Panasonic DMR-EZ48V DVD / VHS Recorder Review


Key Specifications

  • Review Price: £225.06

Incredibly, the VHS format refuses to die despite being usurped by DVD, hard-disk and now Blu-ray recording. It’s a bit like Mickey Rourke’s character in ”The Wrestler” – hugely popular in the 1980s, started to fade as rivals came to prominence but hanging in there despite its age. While you might not be able to buy new films on VHS, most people have old tapes lying around – many of which contain precious memories or much-loved programmes not yet released on DVD – and products like Panasonic’s combined DVD recorder/VCR provide a convenient way of archiving them for prosperity.

The DMR-EZ48V comes equipped with a multi-format DVD drive, which means you can bung any type of blank DVD into the tray (including dual-layer DVD-R and DVD+R) and internally copy VHS tapes onto disc. But of course VHS archiving isn’t this unit’s only purpose. There’s a built-in Freeview tuner too, which means you can record digital TV programmes directly onto DVD (or onto VHS if you prefer) as well as upscale DVD movies to 1080p.

The unit’s chunkiness is explained by the built-in VHS drive, but the black or silver styling is smart and snazzy enough to carry it off and the silver circle of buttons on the right provides an attractive embellishment. The front panel includes a row of AV inputs, including S-video, composite, stereo audio and DV, but unlike Panasonic’s latest DVD/HDD recorders there’s no USB port, which is a tad disappointing.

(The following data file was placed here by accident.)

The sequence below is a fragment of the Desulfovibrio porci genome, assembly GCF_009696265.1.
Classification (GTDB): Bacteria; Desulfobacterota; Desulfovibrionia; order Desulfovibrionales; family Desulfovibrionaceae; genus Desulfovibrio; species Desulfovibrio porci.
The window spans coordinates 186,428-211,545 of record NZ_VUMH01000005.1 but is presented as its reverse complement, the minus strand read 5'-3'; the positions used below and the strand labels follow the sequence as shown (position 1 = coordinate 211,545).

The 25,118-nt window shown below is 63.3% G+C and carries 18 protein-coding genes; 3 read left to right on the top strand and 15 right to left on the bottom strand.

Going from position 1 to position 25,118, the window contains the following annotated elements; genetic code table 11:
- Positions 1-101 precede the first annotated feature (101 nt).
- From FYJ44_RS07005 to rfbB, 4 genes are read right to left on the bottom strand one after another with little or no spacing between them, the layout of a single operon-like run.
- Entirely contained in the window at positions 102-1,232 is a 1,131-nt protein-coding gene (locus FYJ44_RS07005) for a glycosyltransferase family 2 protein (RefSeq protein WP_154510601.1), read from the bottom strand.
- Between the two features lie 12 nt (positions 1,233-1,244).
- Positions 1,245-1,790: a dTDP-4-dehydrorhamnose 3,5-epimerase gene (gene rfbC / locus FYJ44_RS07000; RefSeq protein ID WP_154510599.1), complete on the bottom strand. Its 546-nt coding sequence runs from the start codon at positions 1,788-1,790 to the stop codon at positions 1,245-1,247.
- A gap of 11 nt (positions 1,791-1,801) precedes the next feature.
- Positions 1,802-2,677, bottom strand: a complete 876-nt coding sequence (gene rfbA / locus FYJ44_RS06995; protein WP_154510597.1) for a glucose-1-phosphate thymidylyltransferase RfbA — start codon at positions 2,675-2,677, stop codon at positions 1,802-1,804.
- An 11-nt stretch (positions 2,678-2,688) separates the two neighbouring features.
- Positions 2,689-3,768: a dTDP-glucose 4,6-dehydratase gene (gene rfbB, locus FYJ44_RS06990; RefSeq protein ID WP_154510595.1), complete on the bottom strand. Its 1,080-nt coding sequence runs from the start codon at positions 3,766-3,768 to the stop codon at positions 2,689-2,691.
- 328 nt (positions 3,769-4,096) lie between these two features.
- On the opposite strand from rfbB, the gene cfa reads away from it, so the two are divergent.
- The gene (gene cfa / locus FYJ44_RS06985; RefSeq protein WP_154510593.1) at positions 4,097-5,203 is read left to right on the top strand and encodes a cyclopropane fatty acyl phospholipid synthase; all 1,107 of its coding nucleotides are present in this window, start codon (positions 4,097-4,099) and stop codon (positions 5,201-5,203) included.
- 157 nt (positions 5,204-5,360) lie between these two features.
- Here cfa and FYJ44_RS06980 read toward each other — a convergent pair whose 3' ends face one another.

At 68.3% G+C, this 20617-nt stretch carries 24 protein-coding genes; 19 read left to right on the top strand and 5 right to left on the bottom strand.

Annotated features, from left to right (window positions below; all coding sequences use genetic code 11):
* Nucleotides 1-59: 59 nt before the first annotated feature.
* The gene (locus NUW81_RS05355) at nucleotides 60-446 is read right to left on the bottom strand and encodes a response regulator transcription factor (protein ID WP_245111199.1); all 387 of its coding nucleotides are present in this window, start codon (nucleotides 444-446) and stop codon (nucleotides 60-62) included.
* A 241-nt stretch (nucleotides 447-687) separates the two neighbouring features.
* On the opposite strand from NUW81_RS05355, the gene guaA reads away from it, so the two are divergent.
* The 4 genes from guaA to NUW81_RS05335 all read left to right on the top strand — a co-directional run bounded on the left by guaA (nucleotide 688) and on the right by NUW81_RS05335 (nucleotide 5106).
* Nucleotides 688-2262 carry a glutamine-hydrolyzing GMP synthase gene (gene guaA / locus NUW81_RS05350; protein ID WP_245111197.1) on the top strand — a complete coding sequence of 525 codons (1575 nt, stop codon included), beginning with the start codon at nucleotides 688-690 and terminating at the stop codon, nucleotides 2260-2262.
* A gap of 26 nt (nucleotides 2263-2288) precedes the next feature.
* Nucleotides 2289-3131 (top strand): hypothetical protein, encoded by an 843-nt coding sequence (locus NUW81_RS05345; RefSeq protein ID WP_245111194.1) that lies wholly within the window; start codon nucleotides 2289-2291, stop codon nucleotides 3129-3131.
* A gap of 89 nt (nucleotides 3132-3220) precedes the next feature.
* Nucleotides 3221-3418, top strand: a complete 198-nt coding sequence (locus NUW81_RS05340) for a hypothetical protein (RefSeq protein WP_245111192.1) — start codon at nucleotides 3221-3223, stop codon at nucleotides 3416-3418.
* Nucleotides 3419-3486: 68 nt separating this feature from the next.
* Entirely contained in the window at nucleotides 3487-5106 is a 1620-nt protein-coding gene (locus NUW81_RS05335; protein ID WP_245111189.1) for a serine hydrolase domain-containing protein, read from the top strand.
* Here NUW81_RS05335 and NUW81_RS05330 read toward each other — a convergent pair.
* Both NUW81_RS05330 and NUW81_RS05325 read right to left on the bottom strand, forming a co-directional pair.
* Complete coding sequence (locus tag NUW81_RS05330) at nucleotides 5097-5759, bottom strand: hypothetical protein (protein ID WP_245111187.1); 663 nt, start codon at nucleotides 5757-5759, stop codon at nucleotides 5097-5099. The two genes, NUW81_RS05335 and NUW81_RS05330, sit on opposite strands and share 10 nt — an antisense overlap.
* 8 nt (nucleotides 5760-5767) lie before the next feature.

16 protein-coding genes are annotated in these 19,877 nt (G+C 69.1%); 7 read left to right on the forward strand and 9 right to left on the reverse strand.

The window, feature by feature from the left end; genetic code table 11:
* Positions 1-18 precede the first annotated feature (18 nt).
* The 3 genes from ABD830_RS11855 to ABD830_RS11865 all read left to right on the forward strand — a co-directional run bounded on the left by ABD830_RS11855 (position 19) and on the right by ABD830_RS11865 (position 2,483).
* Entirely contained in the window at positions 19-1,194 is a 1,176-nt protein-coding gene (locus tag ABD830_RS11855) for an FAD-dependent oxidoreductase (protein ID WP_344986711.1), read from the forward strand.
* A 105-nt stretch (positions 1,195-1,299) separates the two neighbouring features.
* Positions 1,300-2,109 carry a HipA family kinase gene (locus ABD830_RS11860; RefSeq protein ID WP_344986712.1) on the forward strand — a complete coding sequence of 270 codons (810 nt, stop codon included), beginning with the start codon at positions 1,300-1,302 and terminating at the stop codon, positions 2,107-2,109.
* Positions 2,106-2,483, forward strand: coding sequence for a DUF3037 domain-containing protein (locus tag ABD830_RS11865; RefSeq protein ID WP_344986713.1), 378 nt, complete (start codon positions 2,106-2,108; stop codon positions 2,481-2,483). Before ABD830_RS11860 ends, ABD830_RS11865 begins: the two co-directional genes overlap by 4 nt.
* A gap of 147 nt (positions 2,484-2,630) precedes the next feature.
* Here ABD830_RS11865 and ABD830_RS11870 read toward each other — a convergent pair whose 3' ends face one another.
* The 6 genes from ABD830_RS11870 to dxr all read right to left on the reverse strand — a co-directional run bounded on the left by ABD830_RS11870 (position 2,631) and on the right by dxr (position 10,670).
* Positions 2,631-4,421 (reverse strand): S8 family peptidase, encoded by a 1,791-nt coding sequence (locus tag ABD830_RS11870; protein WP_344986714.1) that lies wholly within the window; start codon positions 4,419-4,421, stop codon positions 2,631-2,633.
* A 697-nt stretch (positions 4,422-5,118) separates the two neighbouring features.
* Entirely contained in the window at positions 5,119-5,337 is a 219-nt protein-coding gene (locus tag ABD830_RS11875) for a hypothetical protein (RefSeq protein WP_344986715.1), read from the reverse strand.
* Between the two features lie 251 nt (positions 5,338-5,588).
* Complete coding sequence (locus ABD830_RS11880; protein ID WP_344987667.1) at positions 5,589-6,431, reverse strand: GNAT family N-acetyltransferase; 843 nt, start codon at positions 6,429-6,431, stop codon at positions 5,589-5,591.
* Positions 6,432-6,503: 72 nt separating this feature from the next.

Around the back is an excellent array of sockets, including two SCART sockets – one input for making copies from external devices, and one output for sending RGB, S-video or composite signals to your TV – as well as component, HDMI and S-video outputs. They’re joined by analogue stereo and optical digital audio outputs.

Setting up the recorder is a piece of cake. Hook it up to your TV, plug your aerial into the RF input on the rear and let the Auto Setup mode do its thing. It finds all the Freeview channels fairly quickly, and runs through a few other settings to save you doing it later. General operation is also easy – to switch between the VHS and DVD drives, hit the dedicated Drive Select button on the remote, plus another button labelled Input Select lets you toggle through the external inputs.

The operating system revolves around the Functions menu, which boasts a blissfully simple layout. From here you can access the Setup menu, which covers every conceivable option, as well as the Timer recording schedule and the Copy menu. The latter runs through a step-by-step process for dubbing recordings – first select the source and destination, set the recording mode and then compile a list of recordings to copy (when dubbing from VHS to DVD). Everything is clearly signposted along the way; making it an easy procedure even for digital recording novices, and the intelligently laid out remote doesn’t complicate matters.

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